By Mark Fairlie.
The IT problem occurred in April of this year and resulted in thousands of customers having no access to their online banking services. This IT error lasted for several weeks after TSB’s attempt to move client data to a brand-new computer system failed.
Currently, TSB is still trying to fix their IT systems.
On the 3rd of September, TSB made a statement in which they apologised to the customers who couldn’t access their online and mobile banking.
Changes for TSB
The chairman of TSB, Richard Meddings, has announced that he will be acting as the executive chairman of TSB after the departure of Paul Pester. Meddings will take on this responsibility until a new chief executive is recruited.
Richard Meddings also went on to say:
“Although there is more to do to achieve full stability for customers, the bank’s IT systems and services are much improved since the IT migration. Paul and the Board have therefore agreed that this is the right time to appoint a new CEO for TSB”.
Since TSB’s IT error occurred, many critics have suggested that Paul Pester was a “dead man walking”, believing that he couldn’t recover from the large error.
The Spanish owners of TSB had watched over the new computer system as it was being built, designed, and tested.
Although TSB’s owners thought the new computer system was ready for the data transfer, it was not and the major IT error occurred as a result of this lack of readiness. Because of this, some critics have suggested that Paul Pester is merely a victim of circumstance.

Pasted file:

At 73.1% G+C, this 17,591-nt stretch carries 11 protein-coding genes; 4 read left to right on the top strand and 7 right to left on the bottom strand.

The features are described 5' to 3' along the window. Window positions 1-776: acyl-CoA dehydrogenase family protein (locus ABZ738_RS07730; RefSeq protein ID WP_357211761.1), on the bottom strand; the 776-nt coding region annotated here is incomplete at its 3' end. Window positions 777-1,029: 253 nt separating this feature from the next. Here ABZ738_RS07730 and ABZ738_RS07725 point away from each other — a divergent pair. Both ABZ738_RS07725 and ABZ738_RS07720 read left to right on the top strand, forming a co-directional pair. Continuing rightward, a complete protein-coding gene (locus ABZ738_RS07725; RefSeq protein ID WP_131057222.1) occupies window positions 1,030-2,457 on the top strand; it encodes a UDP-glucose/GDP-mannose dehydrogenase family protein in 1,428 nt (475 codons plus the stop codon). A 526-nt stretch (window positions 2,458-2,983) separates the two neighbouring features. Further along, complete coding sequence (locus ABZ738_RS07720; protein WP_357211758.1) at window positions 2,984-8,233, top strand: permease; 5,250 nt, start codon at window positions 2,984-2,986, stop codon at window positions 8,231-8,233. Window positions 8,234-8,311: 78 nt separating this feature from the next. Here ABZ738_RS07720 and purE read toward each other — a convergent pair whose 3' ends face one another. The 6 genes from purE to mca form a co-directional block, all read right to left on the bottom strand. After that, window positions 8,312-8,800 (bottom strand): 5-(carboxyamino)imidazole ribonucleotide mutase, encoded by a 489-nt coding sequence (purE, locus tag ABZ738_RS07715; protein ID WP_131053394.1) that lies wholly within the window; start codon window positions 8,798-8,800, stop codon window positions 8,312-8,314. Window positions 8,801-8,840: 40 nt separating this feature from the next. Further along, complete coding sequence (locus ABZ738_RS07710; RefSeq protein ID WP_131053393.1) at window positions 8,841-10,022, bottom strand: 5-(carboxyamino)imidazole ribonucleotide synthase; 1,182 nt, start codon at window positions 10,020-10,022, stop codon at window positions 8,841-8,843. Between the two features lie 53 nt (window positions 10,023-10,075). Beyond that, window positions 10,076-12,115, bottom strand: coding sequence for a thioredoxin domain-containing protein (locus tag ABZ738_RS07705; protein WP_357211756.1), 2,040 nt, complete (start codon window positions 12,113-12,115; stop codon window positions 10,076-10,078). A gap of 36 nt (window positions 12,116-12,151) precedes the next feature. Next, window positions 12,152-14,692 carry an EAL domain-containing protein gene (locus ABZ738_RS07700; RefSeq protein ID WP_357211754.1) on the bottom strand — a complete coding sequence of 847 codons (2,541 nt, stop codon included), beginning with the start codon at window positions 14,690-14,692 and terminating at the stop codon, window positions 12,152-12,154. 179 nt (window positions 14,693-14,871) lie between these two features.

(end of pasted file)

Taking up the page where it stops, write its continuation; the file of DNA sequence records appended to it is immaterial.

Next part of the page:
IBM was recruited to help TSB resolve the IT error. Their report revealed that the new computer system hadn’t been properly tested.
MPs then named Paul Pester and accused him of being complacent, stating that he was in charge of the insufficient testing of the new IT system and therefore responsible for the error.
As a result, TSB lost £176m while 26,000 customers closed their accounts with the bank. However, it was later revealed that new customers had helped to counterbalance this by opening 20,000 new accounts.
Both TSB and Paul Pester’s reputation suffered significantly. Mr Pester announced that he would be stepping down from his role on Tuesday morning, the 4th of September.
A quick look back
In 2010, Mr Pester joined Lloyds Banking Group and later took on the responsibility of leading the launch of TSB when it separated from Lloyds the following year in 2011.
After TSB officially launched in 2013 as a standalone entity, the Spanish bank Sabadell bought the banking company in 2015.
As a result of the takeover, customer records had to be transferred from the software that Lloyds Banking Group used to Sabadell Proteo’s platform. This process only started on the 20th of April 2018
This data transfer marked the start of major problems for TSB’s customers. Many customers with TSB bank accounts reported that they had been locked out of their own accounts with others claiming that they had been granted access to confidential records.
These problems were escalated when TSB failed to promptly resolve them with the IT issues continuing for several weeks.
Following this issue, The Financial Conduct Authority (FCA) launched an investigation in June. Andrew Bailey, the chief executive at FCA made the investigation public because of “the level of public interest”.
In July, TSB revealed that their IT crisis had cost them £176.4m, creating a half-year loss for the banking firm